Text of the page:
Budgeting tips and cutting costs
How you approach your spending will have a big impact on your how much you’re able to save. Paying close attention to how you spend, buy food and plan your holidays can help.
Knowing how to budget for food is a great start. But being mindful of how you shop for food can help you make your budget stretch even further.
- When preparing to do a food shop, use a shopping list to note down what you plan to buy in advance and stick to this
- Plan your meals in advance
- Choose food with long end dates
- Know the difference between ‘best before’ from ‘use by’ dates. ‘Best before’ is a recommendation for when to best eat the product and you can eat it after this date. Whereas if you eat past the ‘use by’ date, a product may be gone off and could be unhealthy
- Look at the cost per unit (litre / kg), rather than the price, to find the best value
- Visit the reduced section to find marked down perishable items
- Check for discounts and special offers
- Mix value brands with favourite names
- Make your own lunches and hot drinks to take to work
- Batch cook meals to eat later, and use up or freeze leftovers
Buying travel tickets well in advance (or last minute, for holiday packages and some other types of travel) will often get you great savings. If you travel the same route regularly, it might be worth getting yourself a season ticket.
Think about walking or cycling shorter journeys and save the car for when there’s no alternative but to drive. It’s better for your health and wellbeing as well as your wallet.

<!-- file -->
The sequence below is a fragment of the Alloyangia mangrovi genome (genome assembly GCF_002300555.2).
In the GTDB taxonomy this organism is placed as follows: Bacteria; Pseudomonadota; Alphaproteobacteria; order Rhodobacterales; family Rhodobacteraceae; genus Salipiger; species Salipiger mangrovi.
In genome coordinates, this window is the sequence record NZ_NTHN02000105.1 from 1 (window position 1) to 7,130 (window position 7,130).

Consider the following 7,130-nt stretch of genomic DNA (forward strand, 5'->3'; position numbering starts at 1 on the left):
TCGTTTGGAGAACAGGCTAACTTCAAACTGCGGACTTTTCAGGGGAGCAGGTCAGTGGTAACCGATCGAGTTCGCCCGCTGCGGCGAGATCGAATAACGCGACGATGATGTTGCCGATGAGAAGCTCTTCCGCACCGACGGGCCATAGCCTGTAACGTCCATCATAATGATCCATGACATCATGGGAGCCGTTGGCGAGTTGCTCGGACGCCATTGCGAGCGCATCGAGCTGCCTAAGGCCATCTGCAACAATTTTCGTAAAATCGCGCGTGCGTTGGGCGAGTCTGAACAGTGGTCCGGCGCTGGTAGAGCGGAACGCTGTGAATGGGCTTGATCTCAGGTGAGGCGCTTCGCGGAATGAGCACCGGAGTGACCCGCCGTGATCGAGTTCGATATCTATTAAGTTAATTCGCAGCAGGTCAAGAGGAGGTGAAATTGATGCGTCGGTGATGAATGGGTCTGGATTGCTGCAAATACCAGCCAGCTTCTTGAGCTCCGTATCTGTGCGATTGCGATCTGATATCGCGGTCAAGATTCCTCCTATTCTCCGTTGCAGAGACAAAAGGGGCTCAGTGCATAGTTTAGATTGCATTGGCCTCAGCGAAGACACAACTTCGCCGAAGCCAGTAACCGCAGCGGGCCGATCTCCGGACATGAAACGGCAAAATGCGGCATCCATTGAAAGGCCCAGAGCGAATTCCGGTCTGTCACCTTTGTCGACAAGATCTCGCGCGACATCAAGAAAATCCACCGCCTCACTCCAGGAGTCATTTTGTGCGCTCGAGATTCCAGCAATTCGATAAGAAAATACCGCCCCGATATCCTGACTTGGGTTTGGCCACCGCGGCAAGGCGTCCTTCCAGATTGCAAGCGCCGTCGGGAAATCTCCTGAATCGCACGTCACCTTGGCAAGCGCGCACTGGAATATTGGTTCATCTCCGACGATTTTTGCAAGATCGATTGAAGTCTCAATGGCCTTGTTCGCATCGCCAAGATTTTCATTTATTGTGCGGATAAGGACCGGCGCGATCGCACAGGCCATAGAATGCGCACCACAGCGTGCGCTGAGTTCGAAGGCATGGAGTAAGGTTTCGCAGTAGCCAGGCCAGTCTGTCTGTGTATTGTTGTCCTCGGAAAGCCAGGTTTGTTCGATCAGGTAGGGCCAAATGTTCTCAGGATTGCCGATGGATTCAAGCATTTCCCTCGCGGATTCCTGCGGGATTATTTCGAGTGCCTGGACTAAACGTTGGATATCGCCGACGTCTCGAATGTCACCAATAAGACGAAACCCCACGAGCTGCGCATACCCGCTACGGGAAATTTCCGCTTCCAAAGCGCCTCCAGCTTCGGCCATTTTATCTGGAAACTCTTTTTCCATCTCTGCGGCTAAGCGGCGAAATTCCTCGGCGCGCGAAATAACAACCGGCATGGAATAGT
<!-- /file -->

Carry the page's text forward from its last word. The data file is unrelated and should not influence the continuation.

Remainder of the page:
When you do drive, drive smarter . There are ways to drive that can make you more fuel efficient. Avoid speeding up and slowing down suddenly – a steady speed saves more fuel. Maintain the right tyre pressure and don’t carry more weight than necessary.
Plan holidays carefully:
- Buy flights and book hotels way in advance, or at the last minute
- Make good use of price comparison websites like Netflights and Skyscanner to find flights, and Booking.com for hotels
- Check Airbnb to see if you could save money on a whole flat or house
- Travel outside of peak periods like Christmas and school holidays
- Choose value-for-money destinations, like Bulgaria, Hungary, Cyprus, Indonesia and Vietnam
- Research the most cost-effective ways to spend overseas and how to keep your money safe abroad
Try not to leave appliances on standby and don’t leave chargers on constantly. Think longer-term too. Energy saving light bulbs and better insulation will help you save on bills.
Check out our guide to going green at home for more energy saving tips.
Think about what appliances you need a warranty for. Unless it’s for a washing machine, fridge freezer or other expensive item that will cost a lot to fix or replace, it’s probably not worth it. Some items might also come with longer cover than a one-year standard warranty.
If you subscribe to any magazines or newspapers, could you cut costs by going for a digital subscription?
Be aware of automatic renewals
Set yourself reminders for things like annual insurance and subscription renewal dates, so that contracts don’t just roll over to another year. That way, you’ll have the option to renegotiate premiums, shop around for better deals and cancel anything you no longer want.
The same applies to free trials period end dates, as you’ll often be automatically charged once the trial is over.
Watch it all add up
Once you’ve set your budgeting plan in motion, it will hopefully help towards managing your outgoings more efficiently and make some savings.
Looking for more information about saving, budgeting and loans? Explore our library of guides, covering a range of related topics.
We’ve got the answers to a wealth of questions that customers often ask us in our FAQ section.